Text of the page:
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Rising Stars in...Radio & Recording
By Amanda Ameer
November 1, 2012
“I interview composers,” 31-year-old Suzanne Schaffer once told a guy in her running group. He stopped running. “Aren’t they all dead?” he asked. As features producer for American Public Media’s Performance Today, Schaffer is part of a team responsible for the show’s broadcast to over a million listeners nationwide, Monday through Friday.
Schaffer began her career on American Public Media’s (APM) Saint Paul Sunday, went to the Goldring Arts Journalism Program at Syracuse University, and returned to APM to work with Fred Child and Performance Today, where she has been for the past five years.
“It’s a lonely road to travel in classical music,” Schaffer says, though in her ten years on the job, she has noticed more of her kind. “Our phone lines light up with people who don’t necessarily listen to classical music every time we play Azul by Osvaldo Golijov. I think a lot of people are turned off by the name ‘classical music,’ and also selfconscious that they don’t know anything about it. When they tune in and it’s not violins sawing away, folks are intrigued.”
In her time as features producer, Schaffer has been part of a change in how Performance Today interacts with its listeners. Schaffer broadcasts more phone calls from listeners. “When people hear their voice on the air, they call in more!,” she says. She also reports that Child is on Facebook and Twitter “all the time,” as is the rest of the Performance Today team.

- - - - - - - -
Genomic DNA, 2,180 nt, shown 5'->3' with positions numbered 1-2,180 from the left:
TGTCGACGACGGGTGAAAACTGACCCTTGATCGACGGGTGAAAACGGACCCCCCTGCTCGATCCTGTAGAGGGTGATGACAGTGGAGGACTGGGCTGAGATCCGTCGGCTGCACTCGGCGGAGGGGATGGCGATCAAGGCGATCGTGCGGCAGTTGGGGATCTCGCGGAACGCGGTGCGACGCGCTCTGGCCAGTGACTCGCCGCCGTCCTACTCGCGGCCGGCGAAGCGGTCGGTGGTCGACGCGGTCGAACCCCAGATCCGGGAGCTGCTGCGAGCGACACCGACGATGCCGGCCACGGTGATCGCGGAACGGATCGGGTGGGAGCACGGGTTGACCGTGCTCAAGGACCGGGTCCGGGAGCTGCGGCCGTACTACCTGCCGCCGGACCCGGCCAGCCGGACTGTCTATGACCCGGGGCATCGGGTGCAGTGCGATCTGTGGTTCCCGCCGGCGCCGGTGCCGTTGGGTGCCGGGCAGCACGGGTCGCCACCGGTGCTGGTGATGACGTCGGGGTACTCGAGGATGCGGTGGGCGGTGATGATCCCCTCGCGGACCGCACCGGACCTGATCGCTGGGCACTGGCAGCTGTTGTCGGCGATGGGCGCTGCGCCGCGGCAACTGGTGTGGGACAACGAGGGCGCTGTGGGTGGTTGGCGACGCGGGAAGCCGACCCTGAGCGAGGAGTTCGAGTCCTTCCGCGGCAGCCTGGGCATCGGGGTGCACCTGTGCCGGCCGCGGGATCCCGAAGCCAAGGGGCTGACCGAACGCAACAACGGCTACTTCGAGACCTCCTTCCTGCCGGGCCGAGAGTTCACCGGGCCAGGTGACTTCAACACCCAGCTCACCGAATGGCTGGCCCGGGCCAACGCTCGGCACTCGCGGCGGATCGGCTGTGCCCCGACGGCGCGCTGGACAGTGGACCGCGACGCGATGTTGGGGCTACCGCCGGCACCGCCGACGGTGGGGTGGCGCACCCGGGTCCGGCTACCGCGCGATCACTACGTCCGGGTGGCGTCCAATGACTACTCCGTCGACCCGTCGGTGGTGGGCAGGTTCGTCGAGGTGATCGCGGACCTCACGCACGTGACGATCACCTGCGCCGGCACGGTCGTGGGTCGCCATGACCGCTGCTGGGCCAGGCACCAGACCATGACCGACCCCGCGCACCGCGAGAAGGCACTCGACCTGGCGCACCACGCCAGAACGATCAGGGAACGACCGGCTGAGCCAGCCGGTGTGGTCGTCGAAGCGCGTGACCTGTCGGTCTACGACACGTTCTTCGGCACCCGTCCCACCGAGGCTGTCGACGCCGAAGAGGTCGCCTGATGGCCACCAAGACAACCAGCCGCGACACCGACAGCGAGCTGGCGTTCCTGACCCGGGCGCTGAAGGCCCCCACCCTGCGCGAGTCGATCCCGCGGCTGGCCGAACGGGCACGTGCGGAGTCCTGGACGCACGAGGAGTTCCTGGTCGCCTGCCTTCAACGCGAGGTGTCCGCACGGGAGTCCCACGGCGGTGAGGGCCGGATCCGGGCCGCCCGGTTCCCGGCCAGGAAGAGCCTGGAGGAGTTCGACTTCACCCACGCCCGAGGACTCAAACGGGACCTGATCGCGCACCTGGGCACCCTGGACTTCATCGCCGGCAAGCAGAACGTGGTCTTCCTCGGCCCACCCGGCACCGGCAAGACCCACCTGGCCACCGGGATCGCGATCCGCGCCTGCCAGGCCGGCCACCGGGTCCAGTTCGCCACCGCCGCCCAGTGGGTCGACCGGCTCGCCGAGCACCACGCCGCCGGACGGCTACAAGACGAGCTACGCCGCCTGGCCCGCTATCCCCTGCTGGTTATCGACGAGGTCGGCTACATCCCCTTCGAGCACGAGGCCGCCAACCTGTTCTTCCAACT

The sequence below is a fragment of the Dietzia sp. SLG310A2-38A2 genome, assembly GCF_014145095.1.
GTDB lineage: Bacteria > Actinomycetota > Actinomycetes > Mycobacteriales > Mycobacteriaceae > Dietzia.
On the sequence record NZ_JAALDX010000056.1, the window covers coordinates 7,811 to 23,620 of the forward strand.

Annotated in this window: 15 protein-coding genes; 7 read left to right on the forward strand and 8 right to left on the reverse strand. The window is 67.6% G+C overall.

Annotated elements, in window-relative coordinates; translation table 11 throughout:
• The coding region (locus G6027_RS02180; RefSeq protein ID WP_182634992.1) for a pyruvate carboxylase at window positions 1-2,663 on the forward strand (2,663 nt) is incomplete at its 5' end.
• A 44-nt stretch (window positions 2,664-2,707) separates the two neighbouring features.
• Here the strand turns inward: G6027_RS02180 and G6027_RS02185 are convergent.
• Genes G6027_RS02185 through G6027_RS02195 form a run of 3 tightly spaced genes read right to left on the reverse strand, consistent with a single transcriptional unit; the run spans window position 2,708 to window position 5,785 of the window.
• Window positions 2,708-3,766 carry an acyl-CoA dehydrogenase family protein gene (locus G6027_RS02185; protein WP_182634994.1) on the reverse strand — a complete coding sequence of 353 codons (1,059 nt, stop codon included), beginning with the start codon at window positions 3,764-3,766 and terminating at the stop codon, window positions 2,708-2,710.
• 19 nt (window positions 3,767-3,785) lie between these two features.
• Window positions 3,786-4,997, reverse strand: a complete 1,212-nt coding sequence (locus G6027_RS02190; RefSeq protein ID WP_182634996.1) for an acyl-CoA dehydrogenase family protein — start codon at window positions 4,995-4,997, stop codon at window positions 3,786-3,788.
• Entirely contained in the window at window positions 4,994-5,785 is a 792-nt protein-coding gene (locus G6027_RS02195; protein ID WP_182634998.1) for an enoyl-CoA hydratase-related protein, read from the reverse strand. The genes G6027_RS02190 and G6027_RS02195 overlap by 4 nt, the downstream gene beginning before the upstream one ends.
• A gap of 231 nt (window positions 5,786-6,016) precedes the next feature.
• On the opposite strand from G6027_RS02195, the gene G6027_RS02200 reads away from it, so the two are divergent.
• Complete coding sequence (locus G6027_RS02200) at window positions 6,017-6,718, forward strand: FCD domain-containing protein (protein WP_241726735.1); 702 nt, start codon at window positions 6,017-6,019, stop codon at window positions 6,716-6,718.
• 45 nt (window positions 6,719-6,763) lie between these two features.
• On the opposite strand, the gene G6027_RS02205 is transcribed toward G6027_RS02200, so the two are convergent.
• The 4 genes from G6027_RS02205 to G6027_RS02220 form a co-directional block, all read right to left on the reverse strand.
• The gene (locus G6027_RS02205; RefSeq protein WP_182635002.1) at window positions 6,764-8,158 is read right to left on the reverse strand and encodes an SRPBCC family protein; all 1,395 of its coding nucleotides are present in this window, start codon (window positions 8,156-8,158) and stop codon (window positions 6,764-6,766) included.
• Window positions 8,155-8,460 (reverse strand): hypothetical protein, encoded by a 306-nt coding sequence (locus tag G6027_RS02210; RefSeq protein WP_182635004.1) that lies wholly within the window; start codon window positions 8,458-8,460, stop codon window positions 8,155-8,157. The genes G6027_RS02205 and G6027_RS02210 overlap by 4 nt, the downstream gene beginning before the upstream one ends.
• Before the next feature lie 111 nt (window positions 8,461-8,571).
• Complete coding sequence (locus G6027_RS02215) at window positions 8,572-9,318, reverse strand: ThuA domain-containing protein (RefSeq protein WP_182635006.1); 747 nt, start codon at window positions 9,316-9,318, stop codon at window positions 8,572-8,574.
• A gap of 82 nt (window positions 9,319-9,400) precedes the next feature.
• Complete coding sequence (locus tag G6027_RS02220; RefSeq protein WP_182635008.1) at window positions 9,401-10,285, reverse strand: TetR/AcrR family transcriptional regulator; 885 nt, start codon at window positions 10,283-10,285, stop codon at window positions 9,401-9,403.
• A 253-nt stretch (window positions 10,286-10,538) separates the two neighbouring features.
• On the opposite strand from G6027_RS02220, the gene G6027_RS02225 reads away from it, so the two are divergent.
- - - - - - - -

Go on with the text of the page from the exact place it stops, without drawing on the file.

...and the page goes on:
When listeners call into the show and say, “I heard a fantastic performance of that concerto—I have to have it!,” Schaffer says she would “love to say, ‘yes, you can buy it for 99 cents.’ But that’s not where we are. So much of how we experience music now is instant gratification, but we try to steer listeners to commercial recordings. “We see our role as promoting great music and great musicians. We want to tell as many people as we can to buy artists’ albums and, more importantly, go to their concerts.”
When asked what Performance Today has done better since she’s been working there, Schaffer mentions its increased relevance to international, non-music industry news. One show dedicated to the 40th anniversary of the lunar landing addressed such issues as what music was being performed at the time, how we express our fascination with the moon in music, and how space has influenced culture in these four decades. More recently, an interview with members of the United States Synchronized Swimmers (USSS) team explored the music they choose. Drawing parallels with these contemporary news items brings classical music “out of the bubble” for listeners, Schaffer says. She adds, “We should get away from talking about what classical music has been and start talking about what it could be.”
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